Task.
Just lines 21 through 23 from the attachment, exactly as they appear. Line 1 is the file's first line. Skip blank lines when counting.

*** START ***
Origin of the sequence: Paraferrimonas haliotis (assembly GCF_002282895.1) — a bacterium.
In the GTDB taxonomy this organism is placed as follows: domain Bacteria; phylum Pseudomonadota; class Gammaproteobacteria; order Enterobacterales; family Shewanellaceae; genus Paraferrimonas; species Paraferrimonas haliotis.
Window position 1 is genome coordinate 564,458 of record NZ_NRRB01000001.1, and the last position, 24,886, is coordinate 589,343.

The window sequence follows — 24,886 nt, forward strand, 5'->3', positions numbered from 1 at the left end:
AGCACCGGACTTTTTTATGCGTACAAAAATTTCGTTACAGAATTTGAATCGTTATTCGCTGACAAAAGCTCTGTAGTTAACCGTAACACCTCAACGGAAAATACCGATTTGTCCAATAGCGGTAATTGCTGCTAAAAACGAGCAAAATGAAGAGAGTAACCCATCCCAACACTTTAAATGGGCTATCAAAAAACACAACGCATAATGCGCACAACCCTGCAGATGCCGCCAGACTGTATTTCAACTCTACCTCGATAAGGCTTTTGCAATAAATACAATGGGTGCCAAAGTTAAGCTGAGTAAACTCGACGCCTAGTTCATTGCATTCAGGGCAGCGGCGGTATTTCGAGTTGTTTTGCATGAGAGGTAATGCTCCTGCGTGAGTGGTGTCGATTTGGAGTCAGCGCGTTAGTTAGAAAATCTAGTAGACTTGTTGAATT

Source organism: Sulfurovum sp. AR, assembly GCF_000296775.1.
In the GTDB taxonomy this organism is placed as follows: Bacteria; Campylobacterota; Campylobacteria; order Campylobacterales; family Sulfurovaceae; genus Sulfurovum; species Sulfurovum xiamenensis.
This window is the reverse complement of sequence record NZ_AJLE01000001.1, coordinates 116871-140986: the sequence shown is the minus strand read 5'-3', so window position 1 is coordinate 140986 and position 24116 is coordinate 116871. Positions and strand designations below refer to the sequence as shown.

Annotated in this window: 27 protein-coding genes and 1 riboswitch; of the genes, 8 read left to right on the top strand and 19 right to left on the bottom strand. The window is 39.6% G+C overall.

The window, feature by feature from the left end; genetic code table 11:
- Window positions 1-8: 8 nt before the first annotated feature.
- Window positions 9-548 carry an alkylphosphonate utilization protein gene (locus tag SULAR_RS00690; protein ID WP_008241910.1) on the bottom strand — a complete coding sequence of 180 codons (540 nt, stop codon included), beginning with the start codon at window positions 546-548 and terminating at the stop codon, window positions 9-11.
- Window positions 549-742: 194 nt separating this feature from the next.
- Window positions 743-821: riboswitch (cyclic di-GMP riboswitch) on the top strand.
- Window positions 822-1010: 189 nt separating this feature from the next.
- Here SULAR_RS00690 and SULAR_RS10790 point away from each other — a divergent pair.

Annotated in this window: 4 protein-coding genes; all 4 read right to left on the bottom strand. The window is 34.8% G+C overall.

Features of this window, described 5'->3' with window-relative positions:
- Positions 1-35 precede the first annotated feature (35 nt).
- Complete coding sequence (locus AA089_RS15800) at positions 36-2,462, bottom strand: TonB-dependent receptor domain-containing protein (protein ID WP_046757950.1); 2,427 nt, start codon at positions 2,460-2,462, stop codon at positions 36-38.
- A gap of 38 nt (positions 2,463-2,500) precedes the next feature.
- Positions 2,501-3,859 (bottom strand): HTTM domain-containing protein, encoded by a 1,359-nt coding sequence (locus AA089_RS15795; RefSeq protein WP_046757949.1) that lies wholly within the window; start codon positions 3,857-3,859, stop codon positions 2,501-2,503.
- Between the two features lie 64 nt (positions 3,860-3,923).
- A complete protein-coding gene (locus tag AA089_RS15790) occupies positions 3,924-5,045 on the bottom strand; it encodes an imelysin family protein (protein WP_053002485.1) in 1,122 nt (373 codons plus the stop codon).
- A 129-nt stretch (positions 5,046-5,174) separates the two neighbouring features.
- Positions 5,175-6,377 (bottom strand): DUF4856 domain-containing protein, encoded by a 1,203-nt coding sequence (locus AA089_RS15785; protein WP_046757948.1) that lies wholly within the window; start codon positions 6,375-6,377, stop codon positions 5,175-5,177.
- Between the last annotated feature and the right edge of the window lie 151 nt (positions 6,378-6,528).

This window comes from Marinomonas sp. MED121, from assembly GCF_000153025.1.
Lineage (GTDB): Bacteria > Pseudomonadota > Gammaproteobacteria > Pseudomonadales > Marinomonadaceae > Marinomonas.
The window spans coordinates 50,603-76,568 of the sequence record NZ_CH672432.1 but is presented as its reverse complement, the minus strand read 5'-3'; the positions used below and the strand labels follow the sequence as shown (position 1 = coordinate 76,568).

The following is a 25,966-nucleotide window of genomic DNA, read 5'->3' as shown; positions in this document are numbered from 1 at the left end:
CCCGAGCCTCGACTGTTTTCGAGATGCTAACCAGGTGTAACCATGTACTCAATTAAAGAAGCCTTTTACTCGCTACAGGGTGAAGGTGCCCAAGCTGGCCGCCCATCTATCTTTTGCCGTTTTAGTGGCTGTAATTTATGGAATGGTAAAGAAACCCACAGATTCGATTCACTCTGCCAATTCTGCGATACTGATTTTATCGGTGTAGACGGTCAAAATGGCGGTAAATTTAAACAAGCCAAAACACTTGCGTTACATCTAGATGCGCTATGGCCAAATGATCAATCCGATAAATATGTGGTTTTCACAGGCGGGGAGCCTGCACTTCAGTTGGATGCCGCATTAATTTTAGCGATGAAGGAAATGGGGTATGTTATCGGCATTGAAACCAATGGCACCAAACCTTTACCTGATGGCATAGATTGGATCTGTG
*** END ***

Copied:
- A gap of 38 nt (positions 2,463-2,500) precedes the next feature.
- Positions 2,501-3,859 (bottom strand): HTTM domain-containing protein, encoded by a 1,359-nt coding sequence (locus AA089_RS15795; RefSeq protein WP_046757949.1) that lies wholly within the window; start codon positions 3,857-3,859, stop codon positions 2,501-2,503.
- Between the two features lie 64 nt (positions 3,860-3,923).